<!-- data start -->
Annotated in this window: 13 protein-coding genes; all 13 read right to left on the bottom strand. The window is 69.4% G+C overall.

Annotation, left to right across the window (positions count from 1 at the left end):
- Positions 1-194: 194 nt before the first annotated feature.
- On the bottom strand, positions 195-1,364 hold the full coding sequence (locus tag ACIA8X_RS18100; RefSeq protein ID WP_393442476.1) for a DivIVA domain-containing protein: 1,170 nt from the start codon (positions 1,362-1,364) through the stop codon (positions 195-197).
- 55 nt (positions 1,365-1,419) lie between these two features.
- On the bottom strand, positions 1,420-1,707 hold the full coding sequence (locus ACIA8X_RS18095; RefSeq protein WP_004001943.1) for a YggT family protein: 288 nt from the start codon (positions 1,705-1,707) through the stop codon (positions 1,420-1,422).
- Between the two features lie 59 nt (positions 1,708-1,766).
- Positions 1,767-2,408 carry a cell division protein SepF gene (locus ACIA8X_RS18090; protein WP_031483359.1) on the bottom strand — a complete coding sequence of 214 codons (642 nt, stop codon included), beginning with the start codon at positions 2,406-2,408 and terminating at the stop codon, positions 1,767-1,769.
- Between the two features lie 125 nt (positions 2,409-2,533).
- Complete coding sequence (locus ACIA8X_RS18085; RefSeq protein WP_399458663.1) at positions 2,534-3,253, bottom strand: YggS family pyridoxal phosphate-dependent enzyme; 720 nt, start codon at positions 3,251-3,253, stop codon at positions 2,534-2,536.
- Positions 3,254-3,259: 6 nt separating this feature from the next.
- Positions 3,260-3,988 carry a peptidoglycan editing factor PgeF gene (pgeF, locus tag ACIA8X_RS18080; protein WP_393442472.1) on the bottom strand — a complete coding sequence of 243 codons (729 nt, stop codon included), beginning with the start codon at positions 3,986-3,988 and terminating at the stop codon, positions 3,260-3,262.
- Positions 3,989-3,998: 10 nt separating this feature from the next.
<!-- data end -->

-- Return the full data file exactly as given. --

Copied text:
Annotated in this window: 13 protein-coding genes; all 13 read right to left on the bottom strand. The window is 69.4% G+C overall.

Annotation, left to right across the window (positions count from 1 at the left end):
- Positions 1-194: 194 nt before the first annotated feature.
- On the bottom strand, positions 195-1,364 hold the full coding sequence (locus tag ACIA8X_RS18100; RefSeq protein ID WP_393442476.1) for a DivIVA domain-containing protein: 1,170 nt from the start codon (positions 1,362-1,364) through the stop codon (positions 195-197).
- 55 nt (positions 1,365-1,419) lie between these two features.
- On the bottom strand, positions 1,420-1,707 hold the full coding sequence (locus ACIA8X_RS18095; RefSeq protein WP_004001943.1) for a YggT family protein: 288 nt from the start codon (positions 1,705-1,707) through the stop codon (positions 1,420-1,422).
- Between the two features lie 59 nt (positions 1,708-1,766).
- Positions 1,767-2,408 carry a cell division protein SepF gene (locus ACIA8X_RS18090; protein WP_031483359.1) on the bottom strand — a complete coding sequence of 214 codons (642 nt, stop codon included), beginning with the start codon at positions 2,406-2,408 and terminating at the stop codon, positions 1,767-1,769.
- Between the two features lie 125 nt (positions 2,409-2,533).
- Complete coding sequence (locus ACIA8X_RS18085; RefSeq protein WP_399458663.1) at positions 2,534-3,253, bottom strand: YggS family pyridoxal phosphate-dependent enzyme; 720 nt, start codon at positions 3,251-3,253, stop codon at positions 2,534-2,536.
- Positions 3,254-3,259: 6 nt separating this feature from the next.
- Positions 3,260-3,988 carry a peptidoglycan editing factor PgeF gene (pgeF, locus tag ACIA8X_RS18080; protein WP_393442472.1) on the bottom strand — a complete coding sequence of 243 codons (729 nt, stop codon included), beginning with the start codon at positions 3,986-3,988 and terminating at the stop codon, positions 3,260-3,262.
- Positions 3,989-3,998: 10 nt separating this feature from the next.